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-   -   Spring 2019 LTAM Progress Thread (http://www.actuarialoutpost.com/actuarial_discussion_forum/showthread.php?t=336596)

NotSmart 01-21-2019 02:45 PM

Quote:

Originally Posted by Chappy (Post 9522746)
I'm getting confused as to what we have to derive from first principles for the beta distribution and what formulas we are allowed to use.

For example, question 5.12 ASM (13th edition maybe?) has a survival function of a beta distribution and gives you the force of mortality and the complete future life time. They ask you to calculate what the exponent of the beta distribution is.

In the solution, they use the fact that it is a beta distribution and skip right to r/(w-y) for force of morality and (w-y)/(r+1) for future life time. Are we allowed to use these formulas on the test? I thought I read somewhere that you need to derive all formulas for beta.

What happens on a test if you use a formula that isn't given but and you arrive at the right answer? For this question, it is much faster to use these formulas and if it is just a one point deduction then I think I would rather take that hit and continue on the test than to spend 5 minutes deriving the formulas.

The exam won't test for understanding beta distributions. I would just memorize.

NotSmart 01-21-2019 02:51 PM

Just an advice to people taking this exam: Understanding isn't as important as being able to memorize and recall the formulas in the formula sheets.

I would get comfortable with all the formulas first before trying to get a deep understanding of the material.

Chappy 01-21-2019 02:55 PM

S0(x) = (k^2 - x)^0.5/k

What is S30(x)?

I thought it was [(k^2 - x)/(k^2 - 30)]^0.5 but don't think this is correct.
Is it [(k^2 - x - 30)/(k^2 - 30)]^0.5?

NotSmart 01-21-2019 02:56 PM

Quote:

Originally Posted by Chappy (Post 9522829)
S0(x) = (k^2 - x)^0.5/k

What is S30(x)?

I thought it was [(k^2 - x)/(k^2 - 30)]^0.5 but don't think this is correct.
Is it [(k^2 - x - 30)/(k^2 - 30)]^0.5?

Express S30(x) using S0(30 + x) and S0(30)

Future lifetime of a newborn is 30 + x, not x, so your 2nd expression is correct.

NotSmart 01-21-2019 02:59 PM

Again, I highly recommend you just memorize the formulas instead of trying to understand them.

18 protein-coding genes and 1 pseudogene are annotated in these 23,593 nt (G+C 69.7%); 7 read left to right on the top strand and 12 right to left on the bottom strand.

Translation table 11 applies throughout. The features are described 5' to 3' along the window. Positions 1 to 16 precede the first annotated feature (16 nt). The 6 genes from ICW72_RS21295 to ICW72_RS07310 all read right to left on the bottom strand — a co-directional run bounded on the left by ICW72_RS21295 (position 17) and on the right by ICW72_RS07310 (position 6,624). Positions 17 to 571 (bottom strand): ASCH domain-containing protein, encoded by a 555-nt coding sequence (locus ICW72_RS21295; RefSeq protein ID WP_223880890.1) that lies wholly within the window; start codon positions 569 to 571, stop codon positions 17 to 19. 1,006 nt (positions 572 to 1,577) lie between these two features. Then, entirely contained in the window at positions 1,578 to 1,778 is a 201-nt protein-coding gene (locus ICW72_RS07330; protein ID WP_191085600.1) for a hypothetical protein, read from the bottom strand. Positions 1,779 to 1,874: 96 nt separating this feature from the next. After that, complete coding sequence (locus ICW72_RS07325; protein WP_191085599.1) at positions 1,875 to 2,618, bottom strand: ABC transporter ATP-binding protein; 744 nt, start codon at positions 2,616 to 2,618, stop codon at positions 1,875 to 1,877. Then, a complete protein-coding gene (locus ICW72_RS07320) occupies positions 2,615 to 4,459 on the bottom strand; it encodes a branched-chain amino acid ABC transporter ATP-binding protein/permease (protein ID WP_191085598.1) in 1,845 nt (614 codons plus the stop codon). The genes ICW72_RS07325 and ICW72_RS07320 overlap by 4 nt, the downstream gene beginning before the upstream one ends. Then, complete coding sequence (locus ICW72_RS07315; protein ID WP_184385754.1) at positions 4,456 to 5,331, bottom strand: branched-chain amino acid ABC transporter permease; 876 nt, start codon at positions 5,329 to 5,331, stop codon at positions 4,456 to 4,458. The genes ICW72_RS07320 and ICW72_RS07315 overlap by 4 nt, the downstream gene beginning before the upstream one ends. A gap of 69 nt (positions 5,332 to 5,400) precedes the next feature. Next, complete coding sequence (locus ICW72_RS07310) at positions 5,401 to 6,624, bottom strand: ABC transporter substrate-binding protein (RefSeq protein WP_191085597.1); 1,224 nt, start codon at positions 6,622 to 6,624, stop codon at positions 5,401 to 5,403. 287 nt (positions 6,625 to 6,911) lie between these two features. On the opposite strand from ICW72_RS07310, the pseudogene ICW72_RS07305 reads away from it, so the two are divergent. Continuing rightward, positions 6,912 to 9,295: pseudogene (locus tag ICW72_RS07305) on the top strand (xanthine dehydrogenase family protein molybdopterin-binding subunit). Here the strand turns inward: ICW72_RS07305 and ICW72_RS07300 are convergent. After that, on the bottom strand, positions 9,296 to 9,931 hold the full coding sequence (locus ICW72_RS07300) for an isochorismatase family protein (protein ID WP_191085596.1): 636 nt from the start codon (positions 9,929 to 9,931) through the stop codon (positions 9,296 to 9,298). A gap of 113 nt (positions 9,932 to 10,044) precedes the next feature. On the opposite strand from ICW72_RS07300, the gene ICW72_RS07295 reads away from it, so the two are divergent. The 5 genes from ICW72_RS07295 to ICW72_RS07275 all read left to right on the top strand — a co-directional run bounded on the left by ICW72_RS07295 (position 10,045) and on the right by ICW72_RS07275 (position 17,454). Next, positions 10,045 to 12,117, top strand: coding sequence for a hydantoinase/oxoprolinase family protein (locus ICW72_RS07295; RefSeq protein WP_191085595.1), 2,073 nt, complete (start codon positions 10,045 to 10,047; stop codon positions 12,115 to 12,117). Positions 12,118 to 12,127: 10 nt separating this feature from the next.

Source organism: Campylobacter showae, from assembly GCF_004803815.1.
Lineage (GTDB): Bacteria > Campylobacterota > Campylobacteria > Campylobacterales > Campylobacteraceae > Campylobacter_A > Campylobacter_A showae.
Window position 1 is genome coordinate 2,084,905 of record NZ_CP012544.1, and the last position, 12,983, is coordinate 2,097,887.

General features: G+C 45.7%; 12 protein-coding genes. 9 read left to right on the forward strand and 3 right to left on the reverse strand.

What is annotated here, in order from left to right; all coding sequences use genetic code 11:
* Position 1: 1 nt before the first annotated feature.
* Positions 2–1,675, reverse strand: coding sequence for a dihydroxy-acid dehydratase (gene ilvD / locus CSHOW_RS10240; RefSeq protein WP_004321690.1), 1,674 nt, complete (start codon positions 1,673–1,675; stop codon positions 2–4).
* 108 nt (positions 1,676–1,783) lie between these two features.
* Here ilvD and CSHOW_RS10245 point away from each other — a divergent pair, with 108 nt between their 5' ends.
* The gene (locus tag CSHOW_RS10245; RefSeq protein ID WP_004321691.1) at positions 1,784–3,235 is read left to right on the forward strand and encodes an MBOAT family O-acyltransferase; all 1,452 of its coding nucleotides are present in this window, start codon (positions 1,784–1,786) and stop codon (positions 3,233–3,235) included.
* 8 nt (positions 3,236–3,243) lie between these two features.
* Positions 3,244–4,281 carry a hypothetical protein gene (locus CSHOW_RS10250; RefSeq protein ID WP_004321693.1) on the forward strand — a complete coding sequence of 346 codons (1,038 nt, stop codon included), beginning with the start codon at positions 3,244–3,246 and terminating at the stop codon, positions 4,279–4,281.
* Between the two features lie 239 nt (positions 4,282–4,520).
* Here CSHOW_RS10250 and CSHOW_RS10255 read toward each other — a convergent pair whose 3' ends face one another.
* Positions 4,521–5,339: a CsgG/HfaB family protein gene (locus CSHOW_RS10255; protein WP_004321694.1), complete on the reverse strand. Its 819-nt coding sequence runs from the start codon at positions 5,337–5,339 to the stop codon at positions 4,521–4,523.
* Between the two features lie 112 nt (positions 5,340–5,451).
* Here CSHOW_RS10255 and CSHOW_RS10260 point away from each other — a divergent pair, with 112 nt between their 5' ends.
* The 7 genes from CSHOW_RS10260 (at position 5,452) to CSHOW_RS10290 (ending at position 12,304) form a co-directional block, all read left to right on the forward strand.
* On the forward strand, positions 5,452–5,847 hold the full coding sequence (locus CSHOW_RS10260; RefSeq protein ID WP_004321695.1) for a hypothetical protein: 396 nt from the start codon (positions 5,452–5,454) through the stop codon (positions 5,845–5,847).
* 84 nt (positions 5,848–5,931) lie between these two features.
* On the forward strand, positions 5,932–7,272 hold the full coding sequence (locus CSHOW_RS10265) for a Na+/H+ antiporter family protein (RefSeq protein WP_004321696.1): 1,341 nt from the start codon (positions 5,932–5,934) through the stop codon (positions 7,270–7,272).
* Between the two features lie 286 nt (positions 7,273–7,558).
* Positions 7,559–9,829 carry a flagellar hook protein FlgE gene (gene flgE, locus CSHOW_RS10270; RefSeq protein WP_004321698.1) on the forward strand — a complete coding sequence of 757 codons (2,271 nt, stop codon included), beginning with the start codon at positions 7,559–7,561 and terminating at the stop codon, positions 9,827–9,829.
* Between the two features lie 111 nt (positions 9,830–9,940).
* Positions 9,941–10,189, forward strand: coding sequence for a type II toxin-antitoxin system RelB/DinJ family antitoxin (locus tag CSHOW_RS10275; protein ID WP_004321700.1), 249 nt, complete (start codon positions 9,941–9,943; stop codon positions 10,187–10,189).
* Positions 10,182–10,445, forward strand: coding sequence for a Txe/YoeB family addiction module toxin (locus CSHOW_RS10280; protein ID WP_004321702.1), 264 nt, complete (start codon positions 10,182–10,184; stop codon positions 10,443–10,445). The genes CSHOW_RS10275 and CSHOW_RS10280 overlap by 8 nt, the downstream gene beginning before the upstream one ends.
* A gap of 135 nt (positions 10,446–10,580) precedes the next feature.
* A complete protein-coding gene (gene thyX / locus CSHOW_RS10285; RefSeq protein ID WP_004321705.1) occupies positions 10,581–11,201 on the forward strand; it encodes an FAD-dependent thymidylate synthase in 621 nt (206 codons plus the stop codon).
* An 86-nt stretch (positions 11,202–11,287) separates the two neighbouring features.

Almost everyone I know who has problems with this exam tried to understand concepts when they should have been memorizing formulas.

NotSmart 01-21-2019 03:31 PM

The University of Michigan is known for having a strong math department.

You should crush this exam easily. I have a 470 SAT Math score, and I crushed this exam.

Colymbosathon ecplecticos 01-21-2019 06:05 PM

Quote:

Originally Posted by NotSmart (Post 9522868)
The University of Michigan is known for having a strong math department.

You should crush this exam easily. I have a 470 SAT Math score, and I crushed this exam.


Your math degree is from Capital Community College, right? That's what your profile indicates. Just curious.

NotSmart 01-21-2019 08:12 PM

Quote:

Originally Posted by Colymbosathon ecplecticos (Post 9523001)
Your math degree is from Capital Community College, right? That's what your profile indicates. Just curious.

?
Where does it say that?

Gandalf 01-21-2019 08:29 PM

Your profile says your college is Capital Community College. It does not say you got a math degree. Is it wrong?

NotSmart 01-21-2019 08:31 PM

Quote:

Originally Posted by Gandalf (Post 9523032)
Your profile says your college is Capital Community College. It does not say you got a math degree. Is it wrong?

I did not major in math. I got my Associate's in General Studies.
I'm not sure where he got the idea I majored in Math.


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